Along with every other Gen X’er, I grew up watching reruns of Gilligan’s Island. It stuck with me. In my first gender studies class in college, I understood the madonna/whore dichotomy by thinking of Mary Ann and Ginger. Last year, I couldn’t watch Mitt Romney without thinking of Thurston Howell III. (“Dressage” is pure Howell.) In the second and third seasons of the show, the opening theme song ended with “The Professor and Mary Ann.” But in the first season, it ended with “and the rest,” showing pictures of The Professor and Mary Ann. Even as a kid, it struck me that The Professor and Mary Ann got a raw deal in that first season.
I thought about The Professor and Mary Ann while reading the umpteenth report on developmental math and workforce development. Over the past few years, those two parts of the curriculum have received tremendous attention, and for good reason. Developmental math has been a stumbling block for many students, and the need to make a living is real. No argument there.
But developmental math and workforce courses aren’t the entire curriculum. For example, did you know that most community colleges also teach sociology, and political science, and history? It’s true! You could be excused for not knowing it, based on the press, but it’s true. They’re the “and the rest...” of the curriculum. And that’s a shame, because they’re much more important than that.
In my faculty days, I taught political science. I can’t remember the last time I saw a statewide or federal project on the teaching of political science in community colleges. And the same is true of history, sociology, psychology, anthropology…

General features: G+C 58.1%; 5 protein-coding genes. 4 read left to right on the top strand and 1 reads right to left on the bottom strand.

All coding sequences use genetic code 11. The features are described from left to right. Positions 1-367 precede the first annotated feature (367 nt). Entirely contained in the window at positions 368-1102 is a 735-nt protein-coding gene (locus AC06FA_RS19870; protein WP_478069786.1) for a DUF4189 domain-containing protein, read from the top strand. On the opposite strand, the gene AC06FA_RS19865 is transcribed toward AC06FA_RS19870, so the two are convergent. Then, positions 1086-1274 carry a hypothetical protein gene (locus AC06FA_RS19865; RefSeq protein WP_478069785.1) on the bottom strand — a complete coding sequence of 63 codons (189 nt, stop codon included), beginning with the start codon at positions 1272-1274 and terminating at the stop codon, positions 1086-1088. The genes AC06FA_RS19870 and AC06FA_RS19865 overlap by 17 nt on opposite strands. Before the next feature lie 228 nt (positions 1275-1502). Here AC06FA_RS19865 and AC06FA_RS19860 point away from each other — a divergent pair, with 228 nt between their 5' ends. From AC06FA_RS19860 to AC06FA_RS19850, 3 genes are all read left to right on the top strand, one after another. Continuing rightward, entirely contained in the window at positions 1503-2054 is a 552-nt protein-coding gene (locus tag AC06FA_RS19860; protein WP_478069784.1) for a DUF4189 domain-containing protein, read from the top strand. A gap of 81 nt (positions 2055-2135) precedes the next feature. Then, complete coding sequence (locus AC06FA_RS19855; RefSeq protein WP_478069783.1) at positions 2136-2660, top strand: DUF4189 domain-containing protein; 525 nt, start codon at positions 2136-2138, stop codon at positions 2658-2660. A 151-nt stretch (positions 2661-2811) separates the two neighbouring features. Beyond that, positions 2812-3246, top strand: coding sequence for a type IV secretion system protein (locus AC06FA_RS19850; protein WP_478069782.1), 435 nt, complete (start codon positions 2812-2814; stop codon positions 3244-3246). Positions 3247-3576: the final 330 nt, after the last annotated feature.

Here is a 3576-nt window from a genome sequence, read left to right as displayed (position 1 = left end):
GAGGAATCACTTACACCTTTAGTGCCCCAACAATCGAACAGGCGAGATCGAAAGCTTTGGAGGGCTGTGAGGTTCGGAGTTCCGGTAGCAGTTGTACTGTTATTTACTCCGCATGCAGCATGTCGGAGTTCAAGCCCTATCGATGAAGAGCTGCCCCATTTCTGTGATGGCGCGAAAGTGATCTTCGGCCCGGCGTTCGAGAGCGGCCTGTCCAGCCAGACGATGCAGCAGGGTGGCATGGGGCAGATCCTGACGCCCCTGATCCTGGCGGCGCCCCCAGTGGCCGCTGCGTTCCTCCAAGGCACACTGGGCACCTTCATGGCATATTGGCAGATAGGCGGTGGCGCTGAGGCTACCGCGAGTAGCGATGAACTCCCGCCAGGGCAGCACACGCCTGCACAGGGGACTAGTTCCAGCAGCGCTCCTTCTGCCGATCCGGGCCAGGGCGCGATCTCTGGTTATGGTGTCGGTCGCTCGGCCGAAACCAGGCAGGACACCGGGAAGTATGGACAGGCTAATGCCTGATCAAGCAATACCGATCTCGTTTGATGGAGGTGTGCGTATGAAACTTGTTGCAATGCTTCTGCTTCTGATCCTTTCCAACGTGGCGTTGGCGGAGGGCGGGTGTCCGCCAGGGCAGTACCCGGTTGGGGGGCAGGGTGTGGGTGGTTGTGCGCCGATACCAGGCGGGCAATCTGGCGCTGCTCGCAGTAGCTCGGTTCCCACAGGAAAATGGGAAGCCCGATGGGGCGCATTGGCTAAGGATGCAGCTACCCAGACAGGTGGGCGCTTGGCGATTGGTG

I’d like to report that the relative inattention to the social sciences is because everything in them is fine. But that’s just not true. And I refuse to believe that they’re unimportant. So why the inattention?
Part of it, I think, is because they don’t fall cleanly into a widely understood crisis. Developmental math plays into the completion agenda in obvious -- and legitimate -- ways. Workforce courses play into the recession in obvious and legitimate ways. Intro to American Government, or Intro to Sociology, won’t place as cleanly into a widely understood script.
The scripts exist. Political disengagement -- or illiteracy -- is a major issue, especially among young people, low-income people, and immigrants. For that matter, a lack of the “sociological imagination” -- which I’ll reduce to the ability to discern structures behind behaviors -- is endemic among pretty much the entire population. I see both as fundamental for any educated person, and as crucial for effective and informed democratic participation.
In my darker moments, I wonder if that’s exactly the issue.
But I don’t want to dwell there, because it doesn’t lead anywhere good. So instead I’ll focus on more salable reasons to look closely at the introductory social sciences in community colleges.
An understanding of basic economics, particularly in the context of personal finance, can help students tremendously as they graduate into a challenging job market. A basic knowledge of how politics in America work is part of citizenship. Being able to move intellectually from “Dave is really being a jerk” to “what is Dave responding to that makes him act like a jerk?” is useful both in the short term -- conflict resolution, say -- and in the long term, in seeing and building new possibilities.
I’m assuming, of course, that the intro courses actually get students there. They may or may not; I haven’t seen any good national data on them. Which is sort of the point. The questions haven’t been considered important enough even to bother asking.
Yes to the Skipper, and yes to Gilligan. But let’s not forget The Professor and Mary Ann. If colleges are going to teach them too, let’s devote some attention to seeing that we teach them well. It’s the second season; let’s include them in the credits.
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